Recovering: Owl rescued from cement is healing
After being admitted to the Clinic for the Rehabilitation of Wildlife hospital a week ago, an adult eastern screech owl is undergoing aggressive treatment to overcome complicated cornea ulcers.
CROW Veterinary Intern Spencer Kehoe said the adult male eastern screech owl arrived at the hospital June 21 after being found in cement in Lehigh Acres.
Individuals who poured cement into a flagpole post hole the day before, returned to the hole the next morning to find a screech owl stuck in the cement. It was taken to Specialized Veterinary Services, one of CROW’s drop off locations.
“There they bathed him and got most of the cement off before it hardened, which was a huge help,” Kehoe said of the cement that was still wet.
When the screech owl arrived at CROW it still had some cement in his plumage and feathers, as well as in his mouth. Kehoe said they were worried about the screech owl ingesting the cement, or inhaling cement dust, which could have affected his ability to consume and process food, causing obstruction.
“When you inhale the dust from cement it can go into the air sacs and lungs and (when it) meets moisture, or water it becomes cement in the lungs and air sacs,” Kehoe said. “But, we took X-rays and didn’t see any of that. There was no cement in the GI tract that we could see. There was no visible mineral density on the X-rays that we could see on the lungs or air sacs.”
The screech owl’s main problem was cornea ulcers in both eyes. The ulcers are mainly caused from the lime found in cement. He said when it meets water it becomes very basic, or alkaline, causing an alkali chemical burn.
“Which is worse than an acid burn,” Kehoe said. “It can do a lot of damage and a lot of death to the tissues in the eye.”
Normal cornea ulcers will heal after three to seven days, but the screech owl had been at CROW for a week as of last week and the ulcers had not improved. He said the screech owl now has complicated cornea ulcers.
“They are not a simple one where the surface is damaged and it regrows and heals. He now has one where it cannot heal appropriately,” Kehoe said.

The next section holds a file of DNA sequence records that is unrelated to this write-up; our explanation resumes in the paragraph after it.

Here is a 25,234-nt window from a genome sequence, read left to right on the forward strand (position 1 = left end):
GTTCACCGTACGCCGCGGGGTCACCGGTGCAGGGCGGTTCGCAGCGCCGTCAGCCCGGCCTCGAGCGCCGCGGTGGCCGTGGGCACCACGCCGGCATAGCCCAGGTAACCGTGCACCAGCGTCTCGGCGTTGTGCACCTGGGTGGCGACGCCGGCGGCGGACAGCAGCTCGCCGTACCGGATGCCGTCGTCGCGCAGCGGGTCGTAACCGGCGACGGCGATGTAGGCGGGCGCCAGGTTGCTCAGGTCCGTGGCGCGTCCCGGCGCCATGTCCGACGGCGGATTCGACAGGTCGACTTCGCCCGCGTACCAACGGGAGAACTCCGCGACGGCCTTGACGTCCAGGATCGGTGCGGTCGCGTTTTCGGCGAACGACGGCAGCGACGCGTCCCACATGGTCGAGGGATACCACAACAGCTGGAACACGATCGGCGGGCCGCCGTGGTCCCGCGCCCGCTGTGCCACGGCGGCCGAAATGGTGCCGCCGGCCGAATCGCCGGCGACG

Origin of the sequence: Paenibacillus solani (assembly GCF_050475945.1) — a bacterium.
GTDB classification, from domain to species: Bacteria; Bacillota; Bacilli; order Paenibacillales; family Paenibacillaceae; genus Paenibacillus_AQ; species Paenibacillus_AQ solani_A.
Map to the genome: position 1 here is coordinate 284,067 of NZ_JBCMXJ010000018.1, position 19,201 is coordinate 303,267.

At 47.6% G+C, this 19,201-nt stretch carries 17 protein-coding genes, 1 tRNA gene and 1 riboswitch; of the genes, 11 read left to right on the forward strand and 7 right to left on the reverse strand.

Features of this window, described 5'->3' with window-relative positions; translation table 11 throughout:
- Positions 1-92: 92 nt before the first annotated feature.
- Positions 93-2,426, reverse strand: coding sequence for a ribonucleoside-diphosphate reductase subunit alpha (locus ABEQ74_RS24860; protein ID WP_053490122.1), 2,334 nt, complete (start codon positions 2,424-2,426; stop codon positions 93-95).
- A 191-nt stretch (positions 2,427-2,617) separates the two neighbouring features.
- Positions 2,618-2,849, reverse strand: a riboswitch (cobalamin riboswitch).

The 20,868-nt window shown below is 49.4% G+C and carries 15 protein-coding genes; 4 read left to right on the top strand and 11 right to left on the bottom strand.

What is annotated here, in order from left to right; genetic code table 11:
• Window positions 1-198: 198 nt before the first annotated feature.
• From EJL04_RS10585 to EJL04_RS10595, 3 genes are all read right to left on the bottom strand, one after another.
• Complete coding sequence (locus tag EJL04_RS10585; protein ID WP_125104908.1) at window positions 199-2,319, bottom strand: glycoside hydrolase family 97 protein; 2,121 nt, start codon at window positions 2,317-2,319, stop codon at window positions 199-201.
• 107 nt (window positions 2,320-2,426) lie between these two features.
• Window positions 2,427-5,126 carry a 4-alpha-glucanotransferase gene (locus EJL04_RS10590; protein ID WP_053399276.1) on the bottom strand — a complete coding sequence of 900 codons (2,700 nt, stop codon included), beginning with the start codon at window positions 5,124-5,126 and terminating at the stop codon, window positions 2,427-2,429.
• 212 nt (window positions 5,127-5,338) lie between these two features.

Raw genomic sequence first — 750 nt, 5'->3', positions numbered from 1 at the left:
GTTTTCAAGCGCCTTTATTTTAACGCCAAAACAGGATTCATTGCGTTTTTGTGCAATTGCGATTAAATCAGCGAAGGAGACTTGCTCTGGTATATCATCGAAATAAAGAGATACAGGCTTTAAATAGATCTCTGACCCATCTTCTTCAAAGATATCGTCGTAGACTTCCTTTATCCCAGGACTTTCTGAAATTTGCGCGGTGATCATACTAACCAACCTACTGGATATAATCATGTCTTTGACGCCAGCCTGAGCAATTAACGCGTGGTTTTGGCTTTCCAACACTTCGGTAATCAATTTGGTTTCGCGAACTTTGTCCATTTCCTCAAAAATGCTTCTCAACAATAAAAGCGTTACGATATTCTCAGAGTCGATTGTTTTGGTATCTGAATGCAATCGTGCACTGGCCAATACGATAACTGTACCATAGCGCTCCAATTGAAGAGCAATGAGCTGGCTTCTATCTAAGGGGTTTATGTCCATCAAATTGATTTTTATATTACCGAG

His left eye is healing well and responding to treatment better than the right eye. Kehoe said they are becoming more aggressive with their treatment and the screech owl is starting to head towards surgical treatment.
Right now the treatment includes taking a dry sterile cotton tip applicator and rubbing them very hard against the screech owls cornea surface.
“When you do that a healthy cornea shouldn’t come off. Only damaged, or unhealthy cornea should lift up, so you can be pretty aggressive with that Q-tip on the surface of the eye after you numb it,” Kehoe said. “We remove that unhealthy tissue all the way back to the edges of the lesion, so that new healthy tissue can grow back in.”
The process has already been done once, and he said would be done again in the next couple of days.
If that process does not work, Kehoe said they will have to do a grid keratotomy, which takes a needle, or another sharp instrument, to make score marks in a grid pattern across the cornea.
“Their eye is numb and it allows blood vessels from the tissues around the eye, the white part of the eye, to grow into the cornea through the healthy cornea to the unhealthy cornea. (This) allows nutrients and things that fight inflammation and infection, to promote growth to that area that is damaged,” he said.
If that does not work, micro surgery would be done to take a flap of tissue from around the eye. That piece is gently dissected and taken off, rotated and laid down on the damaged part of the cornea, so it can heal over a long period of time.
“These chemical burns from cement in people can go very poorly and can lead to permeant vision loss. He is a more mild, to moderate case,” Kehoe said.
The screech owl has a great appetite and is keeping its body weight. Kehoe said he can see and tries to bite, which is a sign of a healthy screech owl.
“We are just trying to manage his ulcers. That is the main reason why he is still here,” he said. “In more severe cases it can take several months for these to heal, instead of the three to seven days. We are already at one week. We are hoping another week or two and he will be good. It just depends on the course of the treatment and how well the eye does.”
The eastern screech owl is one of the smallest species this area has and can be found in colors of gray, brown and red. These owls fly low at night hunting for small prey.